Osteoporosis, Osteomalasia & rickets. Bone disorders

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1 Osteoporosis, Osteomalasia & rickets Bone disorders

2 Thank You for Your comments Voice--- Ok Lecture too long--- this is in schedule??? More interaction--- I can do that inshalla Slides are crowded--- but slides r the ref No short not in exam--- no can do Topics--- unfortunately I don t choose them More S & S--- in therapeutics (dr. hous)

3 Bone function and composition 1. The skeleton provides structural support, 2. protects vital organs & the hematopoietic system, 3. and maintains homeostasis of calcium & other ions. The two types of bone: 1. trabecular (cancellous) 2. and cortical (compact) bone

4 occur in varying amounts at different anatomic sites: Distal radius: 75% cortical and 25% trabecular Lumbar spine: 34% cortical and 66% trabecular Femoral neck: 75% cortical and 25% trabecular Trochanter: 50% cortical and 50% trabecular.

5 Bone function & compestion Trabecular bone is a meshwork of struts giving it a large surface area that is in close contact with the bone marrow cavity for bone turnover and metabolic activity. Cortical bone is formed in layers & is highly calcified (about 80% to 90%). Because of these different structures & environments, trabecular bone is more metabolically active & cortical bone is more structurally strong and protective.

6 Bone function & composition Bone comprises minerals (50-70%), an organic matrix (20-40%), water (5-10%), and lipids (<3%). The predominant mineral is hydroxyapatite [3Ca3(PO4)2(OH)2]. Bone contains 99% of the body s calcium and 85% of its phosphorus.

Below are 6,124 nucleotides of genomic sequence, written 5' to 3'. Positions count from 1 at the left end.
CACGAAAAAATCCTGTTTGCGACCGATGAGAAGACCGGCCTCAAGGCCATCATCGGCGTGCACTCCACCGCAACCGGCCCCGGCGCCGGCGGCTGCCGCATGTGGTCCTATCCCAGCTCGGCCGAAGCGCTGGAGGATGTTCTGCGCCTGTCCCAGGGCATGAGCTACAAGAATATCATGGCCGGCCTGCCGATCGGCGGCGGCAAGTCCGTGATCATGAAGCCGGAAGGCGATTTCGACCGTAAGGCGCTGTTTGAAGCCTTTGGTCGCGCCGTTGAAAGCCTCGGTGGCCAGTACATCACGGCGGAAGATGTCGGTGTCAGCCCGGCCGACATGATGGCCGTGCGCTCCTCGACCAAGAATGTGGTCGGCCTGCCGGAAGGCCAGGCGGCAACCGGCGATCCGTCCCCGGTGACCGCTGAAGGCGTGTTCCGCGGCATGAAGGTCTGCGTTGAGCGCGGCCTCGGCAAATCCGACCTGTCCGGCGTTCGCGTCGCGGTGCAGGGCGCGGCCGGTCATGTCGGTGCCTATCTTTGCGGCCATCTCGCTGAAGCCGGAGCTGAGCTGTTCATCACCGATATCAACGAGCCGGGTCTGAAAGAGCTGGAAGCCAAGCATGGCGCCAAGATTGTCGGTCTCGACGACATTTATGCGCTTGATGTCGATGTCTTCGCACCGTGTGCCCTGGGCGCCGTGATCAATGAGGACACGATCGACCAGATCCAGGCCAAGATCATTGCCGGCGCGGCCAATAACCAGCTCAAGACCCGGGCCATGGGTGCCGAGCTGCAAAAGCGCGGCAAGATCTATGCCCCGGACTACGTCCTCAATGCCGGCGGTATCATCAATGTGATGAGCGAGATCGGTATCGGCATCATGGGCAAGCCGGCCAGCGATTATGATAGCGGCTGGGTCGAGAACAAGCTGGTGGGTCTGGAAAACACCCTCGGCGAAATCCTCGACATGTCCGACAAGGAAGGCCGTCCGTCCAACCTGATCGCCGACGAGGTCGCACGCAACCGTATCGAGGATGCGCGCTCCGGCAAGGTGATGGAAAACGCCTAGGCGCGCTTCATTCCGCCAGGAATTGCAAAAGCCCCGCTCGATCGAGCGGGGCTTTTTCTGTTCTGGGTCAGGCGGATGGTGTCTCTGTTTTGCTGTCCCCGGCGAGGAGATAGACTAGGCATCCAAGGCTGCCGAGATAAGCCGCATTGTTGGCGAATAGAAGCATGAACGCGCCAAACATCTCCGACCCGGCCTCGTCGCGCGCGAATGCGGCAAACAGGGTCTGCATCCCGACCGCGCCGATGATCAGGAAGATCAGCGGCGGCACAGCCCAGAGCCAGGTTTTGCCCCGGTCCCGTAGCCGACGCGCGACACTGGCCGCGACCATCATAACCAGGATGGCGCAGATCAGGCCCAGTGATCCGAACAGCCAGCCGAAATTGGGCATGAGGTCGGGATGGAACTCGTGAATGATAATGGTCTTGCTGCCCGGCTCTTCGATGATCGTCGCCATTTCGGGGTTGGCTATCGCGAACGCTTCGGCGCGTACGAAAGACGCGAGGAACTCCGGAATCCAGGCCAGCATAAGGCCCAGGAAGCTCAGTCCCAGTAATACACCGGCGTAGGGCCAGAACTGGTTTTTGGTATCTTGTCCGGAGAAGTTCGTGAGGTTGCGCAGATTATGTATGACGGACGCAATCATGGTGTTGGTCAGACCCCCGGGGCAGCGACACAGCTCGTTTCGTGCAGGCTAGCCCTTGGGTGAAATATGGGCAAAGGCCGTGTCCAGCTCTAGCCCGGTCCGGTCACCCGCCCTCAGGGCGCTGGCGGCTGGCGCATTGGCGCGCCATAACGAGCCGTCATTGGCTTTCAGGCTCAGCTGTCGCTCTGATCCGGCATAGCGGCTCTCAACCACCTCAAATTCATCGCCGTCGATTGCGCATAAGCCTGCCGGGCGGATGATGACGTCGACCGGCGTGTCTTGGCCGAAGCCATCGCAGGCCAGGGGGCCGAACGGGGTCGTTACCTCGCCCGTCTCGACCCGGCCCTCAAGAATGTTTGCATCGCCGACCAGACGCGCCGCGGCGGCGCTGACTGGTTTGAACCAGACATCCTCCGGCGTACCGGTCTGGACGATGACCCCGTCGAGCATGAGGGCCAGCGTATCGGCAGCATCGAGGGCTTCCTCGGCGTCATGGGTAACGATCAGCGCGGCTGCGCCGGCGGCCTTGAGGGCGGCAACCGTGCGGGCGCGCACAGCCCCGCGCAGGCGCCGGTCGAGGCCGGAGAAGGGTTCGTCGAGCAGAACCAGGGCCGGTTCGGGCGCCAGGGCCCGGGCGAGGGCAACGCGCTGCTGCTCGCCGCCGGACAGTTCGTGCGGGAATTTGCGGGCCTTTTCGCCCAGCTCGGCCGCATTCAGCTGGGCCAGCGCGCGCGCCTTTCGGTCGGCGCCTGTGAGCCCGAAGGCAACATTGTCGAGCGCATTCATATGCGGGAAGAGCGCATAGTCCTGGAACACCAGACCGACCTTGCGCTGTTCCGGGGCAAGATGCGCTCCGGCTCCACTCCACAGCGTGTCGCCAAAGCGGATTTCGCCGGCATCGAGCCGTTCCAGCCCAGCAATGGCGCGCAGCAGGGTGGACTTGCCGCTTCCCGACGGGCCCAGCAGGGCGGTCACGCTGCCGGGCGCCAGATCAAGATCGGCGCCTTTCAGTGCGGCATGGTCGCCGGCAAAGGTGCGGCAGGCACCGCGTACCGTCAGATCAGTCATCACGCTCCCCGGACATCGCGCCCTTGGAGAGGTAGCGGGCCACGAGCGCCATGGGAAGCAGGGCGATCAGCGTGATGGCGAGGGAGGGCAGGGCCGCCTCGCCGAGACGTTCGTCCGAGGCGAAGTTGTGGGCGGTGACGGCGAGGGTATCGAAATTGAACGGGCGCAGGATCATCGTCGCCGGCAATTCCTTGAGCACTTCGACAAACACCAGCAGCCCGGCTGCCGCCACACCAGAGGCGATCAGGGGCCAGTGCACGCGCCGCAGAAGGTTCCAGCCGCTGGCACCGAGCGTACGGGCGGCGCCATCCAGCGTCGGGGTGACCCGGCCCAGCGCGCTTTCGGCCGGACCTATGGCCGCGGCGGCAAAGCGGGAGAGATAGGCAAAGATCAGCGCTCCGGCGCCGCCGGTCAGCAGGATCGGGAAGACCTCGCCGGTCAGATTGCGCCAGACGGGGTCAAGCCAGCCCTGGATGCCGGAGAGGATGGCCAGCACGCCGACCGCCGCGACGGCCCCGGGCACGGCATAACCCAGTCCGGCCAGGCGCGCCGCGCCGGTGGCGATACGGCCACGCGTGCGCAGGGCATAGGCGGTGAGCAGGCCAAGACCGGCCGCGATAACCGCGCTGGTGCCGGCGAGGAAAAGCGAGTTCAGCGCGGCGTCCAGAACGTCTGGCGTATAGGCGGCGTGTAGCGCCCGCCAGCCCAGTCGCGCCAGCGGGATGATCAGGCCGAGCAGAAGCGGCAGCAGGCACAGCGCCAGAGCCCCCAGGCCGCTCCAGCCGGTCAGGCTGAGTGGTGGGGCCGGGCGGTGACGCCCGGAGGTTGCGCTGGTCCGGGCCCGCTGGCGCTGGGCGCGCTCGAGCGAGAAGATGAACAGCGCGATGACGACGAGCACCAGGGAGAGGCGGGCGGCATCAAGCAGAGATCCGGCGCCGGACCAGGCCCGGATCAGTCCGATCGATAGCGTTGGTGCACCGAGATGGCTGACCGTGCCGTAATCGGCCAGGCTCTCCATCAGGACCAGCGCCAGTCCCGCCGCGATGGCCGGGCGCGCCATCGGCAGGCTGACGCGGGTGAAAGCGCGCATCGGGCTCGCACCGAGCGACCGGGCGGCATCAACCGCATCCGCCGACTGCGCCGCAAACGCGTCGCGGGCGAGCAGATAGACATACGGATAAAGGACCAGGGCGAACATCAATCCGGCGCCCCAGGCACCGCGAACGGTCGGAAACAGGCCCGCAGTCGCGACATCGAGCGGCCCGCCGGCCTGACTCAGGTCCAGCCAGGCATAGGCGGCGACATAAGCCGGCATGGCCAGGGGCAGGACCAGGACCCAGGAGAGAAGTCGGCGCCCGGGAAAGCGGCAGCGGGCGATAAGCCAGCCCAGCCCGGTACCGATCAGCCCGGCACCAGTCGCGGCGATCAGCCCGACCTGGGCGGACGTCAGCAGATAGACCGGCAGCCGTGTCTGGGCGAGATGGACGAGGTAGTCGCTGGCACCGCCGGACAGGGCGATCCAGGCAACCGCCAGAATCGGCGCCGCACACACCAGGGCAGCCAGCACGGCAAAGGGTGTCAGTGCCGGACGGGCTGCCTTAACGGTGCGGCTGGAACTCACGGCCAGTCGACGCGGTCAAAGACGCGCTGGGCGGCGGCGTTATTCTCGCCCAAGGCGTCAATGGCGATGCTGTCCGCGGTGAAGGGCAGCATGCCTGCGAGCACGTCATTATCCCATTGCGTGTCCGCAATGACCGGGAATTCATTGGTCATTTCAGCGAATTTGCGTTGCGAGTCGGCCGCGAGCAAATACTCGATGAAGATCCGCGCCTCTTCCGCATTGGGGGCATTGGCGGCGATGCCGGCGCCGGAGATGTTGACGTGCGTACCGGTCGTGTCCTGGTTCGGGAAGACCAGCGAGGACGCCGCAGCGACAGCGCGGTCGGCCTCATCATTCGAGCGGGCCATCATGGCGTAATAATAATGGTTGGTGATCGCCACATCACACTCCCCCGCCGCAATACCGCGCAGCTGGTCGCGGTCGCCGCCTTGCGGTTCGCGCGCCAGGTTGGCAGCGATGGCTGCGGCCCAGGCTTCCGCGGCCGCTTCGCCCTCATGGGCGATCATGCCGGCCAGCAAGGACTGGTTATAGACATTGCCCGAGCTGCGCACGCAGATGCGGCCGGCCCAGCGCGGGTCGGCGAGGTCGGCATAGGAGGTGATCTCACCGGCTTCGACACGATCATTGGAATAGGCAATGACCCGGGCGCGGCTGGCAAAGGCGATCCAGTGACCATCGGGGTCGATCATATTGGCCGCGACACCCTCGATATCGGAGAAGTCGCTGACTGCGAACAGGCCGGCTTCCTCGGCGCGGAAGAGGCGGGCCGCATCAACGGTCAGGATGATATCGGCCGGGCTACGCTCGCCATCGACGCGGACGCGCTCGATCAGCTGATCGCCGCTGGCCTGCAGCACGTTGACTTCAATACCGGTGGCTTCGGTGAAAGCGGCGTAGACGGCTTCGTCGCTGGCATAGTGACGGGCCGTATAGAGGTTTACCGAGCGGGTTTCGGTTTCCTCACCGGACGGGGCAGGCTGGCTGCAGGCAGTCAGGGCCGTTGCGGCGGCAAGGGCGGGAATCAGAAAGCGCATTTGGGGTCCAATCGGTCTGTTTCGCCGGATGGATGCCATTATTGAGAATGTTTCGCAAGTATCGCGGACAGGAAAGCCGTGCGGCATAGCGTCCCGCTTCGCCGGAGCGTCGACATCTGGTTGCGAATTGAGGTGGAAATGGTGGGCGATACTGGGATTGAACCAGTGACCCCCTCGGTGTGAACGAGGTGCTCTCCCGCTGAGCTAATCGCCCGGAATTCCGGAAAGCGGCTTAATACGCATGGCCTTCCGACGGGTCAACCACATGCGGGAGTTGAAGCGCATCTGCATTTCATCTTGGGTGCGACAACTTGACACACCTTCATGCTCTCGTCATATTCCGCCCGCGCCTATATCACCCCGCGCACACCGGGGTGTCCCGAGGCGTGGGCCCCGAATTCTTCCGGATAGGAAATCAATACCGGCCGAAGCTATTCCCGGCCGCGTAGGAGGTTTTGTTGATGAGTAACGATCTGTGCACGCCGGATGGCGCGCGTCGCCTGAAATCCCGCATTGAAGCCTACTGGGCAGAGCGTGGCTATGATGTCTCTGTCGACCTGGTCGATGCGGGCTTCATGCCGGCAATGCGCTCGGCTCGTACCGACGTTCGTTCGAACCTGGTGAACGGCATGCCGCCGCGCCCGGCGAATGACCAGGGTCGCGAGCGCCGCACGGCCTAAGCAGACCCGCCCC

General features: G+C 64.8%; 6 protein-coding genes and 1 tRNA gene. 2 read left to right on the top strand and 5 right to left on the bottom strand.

7 Bone function & composition The organic matrix is primarily protein; 90% type I collagen & 10-15% non collagenous protein and γ -carboxylated proteins; and cells (osteoclasts, osteoblasts, and osteocytes). The mineral provides strength & rigidity while the proteins provide elasticity & flexibility.

8 Bone remodeling and its control The skeleton undergoes constant remodeling throughout life. Peak bone mass is achieved by age years, long after maximum bone length has been achieved. Men achieve higher peak bone mass than women. For 5-10 years after menopause, women have accelerated bone loss, up to 3% per year. Age-related bone loss, about 0.5% per year, begins years after menopause in women & in men at about age 55 years.

9 Bone remodeling & its control Bone is a dynamic tissue. The majority of the skeleton is replaced approximately every 7-10 years. Remodeling repairs microfractures, prepares bone for weight bearing, & provides access to mineral stores. Teams of osteoclasts & osteoblasts, termed basic multicellular units (BMUs), perform this remodeling process. Steps in remodeling are resorption, reversal, formation, and quiescence

10 Bone remodeling & its control This process begins with activation of osteoclasts, causing bone resorption. Osteoclasts attach to bone by an integrin, αvβ3, and create a leakproof seal. The osteoclast s ruffled border secretes acid and proteases, such as H+ & cathepsin K, to dissolve bone.